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Personal Finance

Would you fail the 'Nanny test'?
Keeping the books on household staff is a good idea even if you're not trying for public office.
December 14, 2004: 3:29 PM EST
By Les Christie, CNN/Money staff writer

NEW YORK (CNN/Money) - Bernard Kerik, the would-be Homeland Security chief, is only the most recent in a long line of candidates for high office to be doomed by the so-called nanny tax.

Though Kerik's disclosure was embarrassingly public, it turns out that off-the-books household employment is widespread. An estimated 2 million people work as nannies, maids, and at other in-home jobs in the United States.

The Federal Government requires employers to file tax returns for anyone earning more than $1,400 (the 2005 threshold) annually. Yet in 2001, the IRS collected only about 250,000 of the required Schedule H's, a compliance rate of less than 13 percent.

So what about the other 87 percent? Are they fine as long as they're not hoping for a stint as a federal judge? Are they even saving that much money flouting the tax laws?

It pays to play it straight

If the IRS catches you cheating, it can collect not only the back taxes, but penalties and interest too. Then there's the time and possible legal costs involved in fighting the charges.

According to Jo Ann Pinto, professor of accounting at Montclair State University and co-author of a paper for The CPA Journal entitled "Hidden Benefits of the Nanny Tax," there can be professional sanctions for attorneys, accountants, and others who violate ethical standards.

Compliance does not cost that much, according to Pinto, averaging about 12 percent in extra payroll costs.

"A lot of that cost of compliance can be underwritten by the government," said Pinto. Many people with nannies are in the top tax bracket. Government tax credits for childcare can reduce the taxes they pay.

Say you pay a nanny $30,000 a year, on the books. If your company has a childcare FLEX account plan, it allows you to shelter as much as $5,000 in pre-tax income. That could shave $2,000 or more from your tax bill, enough to offset more than half the extra costs of complying with reporting laws.

If your company doesn't offer FLEX accounts, you can still take a childcare credit by filling out Form 2441. The benefit depends on income, but it can save as much as $1,500 a year in taxes.

Making it easier

Were it easier to do, some people might comply with IRS rules more happily.

Guy Maddalone, CEO of GTM Household Employment Services and author of the book "How to Hire & Retain Your Household Help," estimates it would take 60 hours a year to do the books required for employing household help legally. Many would rather hand out cash once a week.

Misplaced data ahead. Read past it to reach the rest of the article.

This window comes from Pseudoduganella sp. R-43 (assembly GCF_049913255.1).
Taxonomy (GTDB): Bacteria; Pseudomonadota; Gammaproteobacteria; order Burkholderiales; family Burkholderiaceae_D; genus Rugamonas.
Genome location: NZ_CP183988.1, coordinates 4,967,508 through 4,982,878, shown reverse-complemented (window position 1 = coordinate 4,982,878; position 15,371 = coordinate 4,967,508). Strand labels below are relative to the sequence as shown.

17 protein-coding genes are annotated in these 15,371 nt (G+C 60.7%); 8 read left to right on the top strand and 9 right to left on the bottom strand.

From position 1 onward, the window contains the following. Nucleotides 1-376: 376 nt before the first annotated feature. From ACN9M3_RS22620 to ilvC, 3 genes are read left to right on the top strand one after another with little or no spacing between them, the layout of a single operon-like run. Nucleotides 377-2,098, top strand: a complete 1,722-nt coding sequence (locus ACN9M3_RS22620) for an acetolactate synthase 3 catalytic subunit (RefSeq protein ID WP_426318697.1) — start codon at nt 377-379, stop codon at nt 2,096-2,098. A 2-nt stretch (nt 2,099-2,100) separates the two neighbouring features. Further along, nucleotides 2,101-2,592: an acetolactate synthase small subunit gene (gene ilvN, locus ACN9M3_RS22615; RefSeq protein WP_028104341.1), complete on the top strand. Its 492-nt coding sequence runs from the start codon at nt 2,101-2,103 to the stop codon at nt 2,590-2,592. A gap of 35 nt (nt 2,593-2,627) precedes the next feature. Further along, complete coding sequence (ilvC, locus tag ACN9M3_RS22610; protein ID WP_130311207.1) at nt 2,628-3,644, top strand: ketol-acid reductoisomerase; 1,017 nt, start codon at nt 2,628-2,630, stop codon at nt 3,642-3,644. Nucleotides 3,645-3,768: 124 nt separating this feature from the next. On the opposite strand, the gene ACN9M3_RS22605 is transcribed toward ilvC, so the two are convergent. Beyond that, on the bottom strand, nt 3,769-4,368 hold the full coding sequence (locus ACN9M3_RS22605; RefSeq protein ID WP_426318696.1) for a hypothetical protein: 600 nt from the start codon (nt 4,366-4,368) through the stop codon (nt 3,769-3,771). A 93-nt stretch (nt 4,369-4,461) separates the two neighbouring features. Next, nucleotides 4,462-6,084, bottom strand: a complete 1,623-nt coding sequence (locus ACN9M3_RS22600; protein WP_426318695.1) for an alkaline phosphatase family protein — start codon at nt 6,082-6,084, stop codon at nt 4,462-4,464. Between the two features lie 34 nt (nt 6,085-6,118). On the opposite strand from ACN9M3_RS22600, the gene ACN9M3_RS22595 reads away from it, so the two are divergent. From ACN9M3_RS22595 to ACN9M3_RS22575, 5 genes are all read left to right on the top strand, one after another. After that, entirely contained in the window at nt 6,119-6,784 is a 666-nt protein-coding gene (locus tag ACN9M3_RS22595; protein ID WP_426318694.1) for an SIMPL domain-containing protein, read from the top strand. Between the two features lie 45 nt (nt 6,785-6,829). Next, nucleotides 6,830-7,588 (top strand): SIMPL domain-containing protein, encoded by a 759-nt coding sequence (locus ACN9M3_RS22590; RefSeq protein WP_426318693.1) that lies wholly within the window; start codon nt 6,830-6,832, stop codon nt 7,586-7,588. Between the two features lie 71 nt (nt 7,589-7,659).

GTM -- and many other human resource service companies -- can take over the paperwork problem. "We set people up as legitimate employers," Maddalone said. The firm determines if workers are eligible to work in the United States, then handles all their forms and procedures, including sending withholding and payroll taxes to the government, issuing employees' checks or making direct deposits, and sending out schedule Hs and W-2s.

The service costs $75 to get started and $48 a month afterwards.

A slightly more expensive alternative is to have the accountant who does your annual taxes handle your employer paperwork as well.

Better for everyone

Of course many domestic employees encourage their clients to pay them off the books, if only to pump up their net. That can be pound-foolish for both parties, according to Pinto.

"Employees are so much better on the books," said Pinto. She points out that low-paid workers may qualify for earned income credits of as much as $4,000, but only if they file tax returns. In addition, they'll receive Social Security benefits and Medicare when they retire and disability insurance and workmen's comp coverage while they're working.

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They'll also have unemployment insurance. When Pinto's grandmother, who employed an elder care worker, went into the hospital for a few weeks, the worker was able to collect unemployment payments. The worker didn't need to find a new job during those weeks and the employer didn't need to hire a new worker.

So before you decide to do an end run around the regulations, crunch some numbers. You may find that it won't cost too much more and will contribute to your peace of mind.  Top of page

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